Disused oil rigs to living reefs - Photo feature
by Sarah Blackman on 7 Sep 2012
In the Gulf of Mexico disused oil rigs have become home to millions of ocean creatures, but hundreds of habitats could soon be wiped out under US rules. In this breath-taking photo feature we chart the death of an oil rig and the birth of vibrant new reefs, which environmental campaigners are fighting to save.
Fish swim through risers at High Island 389-A around 100 miles southeast of Galveston, Texas. Andy Burlingham / Black Dog Divers
A sea of iron rigs sit idly in the Gulf of Mexico. With not a vessel floating by or an oil worker in sight, these platforms appear to be abandoned, but they are not alone.
Beneath the surface, schools of rockfish, garibaldi and angel fish swim between the risers that are themselves encrusted with coral, sponge, algae, sea urchins, crabs and snails. Like castles in an aquarium, disused platforms are sprawling with underwater residents. But, these creatures shouldn't make themselves too comfortable, for their habitats may soon be demolished.
Of the 650 idle relics in the Gulf of Mexico, around 158 are set to be removed in 2012, a process which will almost certainly wipe out a huge proportion of the marine population. Oil and gas companies have the option to avoid this situation by partially removing or towing their rigs in place under artificial reefs programmes offered across all coastal US areas.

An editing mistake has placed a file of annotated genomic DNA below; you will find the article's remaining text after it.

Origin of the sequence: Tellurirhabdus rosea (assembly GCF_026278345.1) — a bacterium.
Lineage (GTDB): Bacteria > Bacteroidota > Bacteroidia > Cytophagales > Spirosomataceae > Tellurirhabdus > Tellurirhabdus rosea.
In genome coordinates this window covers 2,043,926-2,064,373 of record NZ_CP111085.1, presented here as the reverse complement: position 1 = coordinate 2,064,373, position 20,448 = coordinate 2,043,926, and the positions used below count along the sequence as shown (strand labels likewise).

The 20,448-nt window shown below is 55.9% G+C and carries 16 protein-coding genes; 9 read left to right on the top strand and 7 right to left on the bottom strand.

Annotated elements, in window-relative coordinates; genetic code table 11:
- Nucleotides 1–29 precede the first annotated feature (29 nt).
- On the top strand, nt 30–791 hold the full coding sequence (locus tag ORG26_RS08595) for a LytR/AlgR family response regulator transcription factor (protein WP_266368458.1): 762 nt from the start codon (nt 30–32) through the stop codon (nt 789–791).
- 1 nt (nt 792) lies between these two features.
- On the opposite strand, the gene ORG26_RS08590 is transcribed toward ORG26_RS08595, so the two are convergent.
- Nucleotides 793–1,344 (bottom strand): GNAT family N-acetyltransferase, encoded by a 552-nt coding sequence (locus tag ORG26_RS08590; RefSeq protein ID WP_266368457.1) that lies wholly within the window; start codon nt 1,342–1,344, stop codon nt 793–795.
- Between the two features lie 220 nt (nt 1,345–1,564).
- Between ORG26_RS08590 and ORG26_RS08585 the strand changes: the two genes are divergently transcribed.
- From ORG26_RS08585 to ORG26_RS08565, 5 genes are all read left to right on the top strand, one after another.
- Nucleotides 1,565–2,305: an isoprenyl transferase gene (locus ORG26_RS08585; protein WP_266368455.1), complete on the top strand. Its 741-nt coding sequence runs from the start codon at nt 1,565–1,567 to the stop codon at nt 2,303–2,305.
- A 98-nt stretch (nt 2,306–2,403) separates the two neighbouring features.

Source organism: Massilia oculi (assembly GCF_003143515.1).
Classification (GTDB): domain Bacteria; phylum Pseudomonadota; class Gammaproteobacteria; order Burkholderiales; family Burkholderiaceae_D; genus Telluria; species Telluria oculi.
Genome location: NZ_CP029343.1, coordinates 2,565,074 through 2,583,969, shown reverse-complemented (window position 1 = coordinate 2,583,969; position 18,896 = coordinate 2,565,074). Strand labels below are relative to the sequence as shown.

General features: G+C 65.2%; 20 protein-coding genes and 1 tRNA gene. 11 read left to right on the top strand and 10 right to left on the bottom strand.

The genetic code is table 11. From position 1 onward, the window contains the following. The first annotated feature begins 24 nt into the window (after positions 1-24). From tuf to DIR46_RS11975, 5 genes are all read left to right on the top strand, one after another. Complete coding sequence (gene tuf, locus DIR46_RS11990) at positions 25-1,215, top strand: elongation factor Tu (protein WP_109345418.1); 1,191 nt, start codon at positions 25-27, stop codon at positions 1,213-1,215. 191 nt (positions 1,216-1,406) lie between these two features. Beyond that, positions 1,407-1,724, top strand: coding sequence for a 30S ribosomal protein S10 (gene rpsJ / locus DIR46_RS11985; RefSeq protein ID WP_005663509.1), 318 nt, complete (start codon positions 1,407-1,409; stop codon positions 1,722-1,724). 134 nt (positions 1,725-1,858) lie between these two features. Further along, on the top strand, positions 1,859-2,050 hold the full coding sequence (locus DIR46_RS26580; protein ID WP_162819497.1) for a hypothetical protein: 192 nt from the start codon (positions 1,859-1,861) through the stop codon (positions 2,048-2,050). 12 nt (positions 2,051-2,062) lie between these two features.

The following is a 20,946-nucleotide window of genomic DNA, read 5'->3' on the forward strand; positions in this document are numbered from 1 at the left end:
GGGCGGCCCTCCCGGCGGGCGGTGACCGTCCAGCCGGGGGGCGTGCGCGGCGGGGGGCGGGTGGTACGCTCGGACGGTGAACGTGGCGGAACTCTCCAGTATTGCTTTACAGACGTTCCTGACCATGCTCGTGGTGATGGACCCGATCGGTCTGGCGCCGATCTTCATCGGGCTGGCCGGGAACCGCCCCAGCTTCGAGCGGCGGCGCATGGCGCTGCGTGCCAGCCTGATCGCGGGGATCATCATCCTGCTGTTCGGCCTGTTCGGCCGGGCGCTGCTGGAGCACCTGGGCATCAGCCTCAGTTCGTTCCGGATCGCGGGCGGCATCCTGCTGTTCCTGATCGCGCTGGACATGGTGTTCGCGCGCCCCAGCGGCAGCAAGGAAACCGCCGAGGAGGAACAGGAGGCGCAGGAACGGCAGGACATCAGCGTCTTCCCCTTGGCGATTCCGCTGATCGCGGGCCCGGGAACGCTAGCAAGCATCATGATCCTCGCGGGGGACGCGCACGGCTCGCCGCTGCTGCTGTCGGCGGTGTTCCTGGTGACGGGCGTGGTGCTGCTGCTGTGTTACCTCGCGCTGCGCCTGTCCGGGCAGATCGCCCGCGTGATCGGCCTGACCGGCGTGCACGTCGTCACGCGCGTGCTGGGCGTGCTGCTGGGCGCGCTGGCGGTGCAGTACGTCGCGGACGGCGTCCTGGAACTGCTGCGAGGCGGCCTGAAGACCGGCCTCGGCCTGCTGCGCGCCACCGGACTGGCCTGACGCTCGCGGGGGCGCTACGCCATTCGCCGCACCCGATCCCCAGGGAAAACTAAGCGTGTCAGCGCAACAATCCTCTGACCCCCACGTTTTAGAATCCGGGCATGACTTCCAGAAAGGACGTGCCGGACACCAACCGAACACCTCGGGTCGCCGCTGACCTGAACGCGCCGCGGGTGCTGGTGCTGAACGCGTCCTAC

So why are so many of these firms, and indeed policy makers, choosing to ignore this lifeline?
Thirty years after it was built and just months after it was abandoned, the High Island 389-A rig will be removed under plans put forward by the US Department of Interior. The department cites concerns about the potential for spills from this well, located within the 56-square mile Flower Garden Banks National Marine Sanctuary.
Critics may find it ironic then that this same department, led by Ken Salazar, wants to blast the High Island structure with explosives, killing thousands of fish and damaging delicate seafloor ecologies in the process.
According to not-for-profit corporation EcoRigs, the Gulf of Mexico will lose a third of its 3,600 offshore oil and gas platforms in the next five years, which will destroy an estimated 1,875 acres of coral reef habitat and seven billion invertebrates. But, several actions are underway to ensure that removal is just an option and that artificial reefing will become a more popular course of action.
An alternative to platform removal is to convert it into a reef through the Rigs-to-Reef (RTR) programme developed by the former Minerals Management Service, now the Bureau of Safety and Environmental Enforcement (BSEE).
Reefing involves one of three methods, including 'tow in place', where the structure is severed from the sea floor and moved into a state-approved location.
Partial removal is also an option, which involves removing the top portion of the submerged platform and either placing it on to the sea floor or towing it to another site. The third option, 'toppling', involves explosives to sever the base of the structure below the mud line.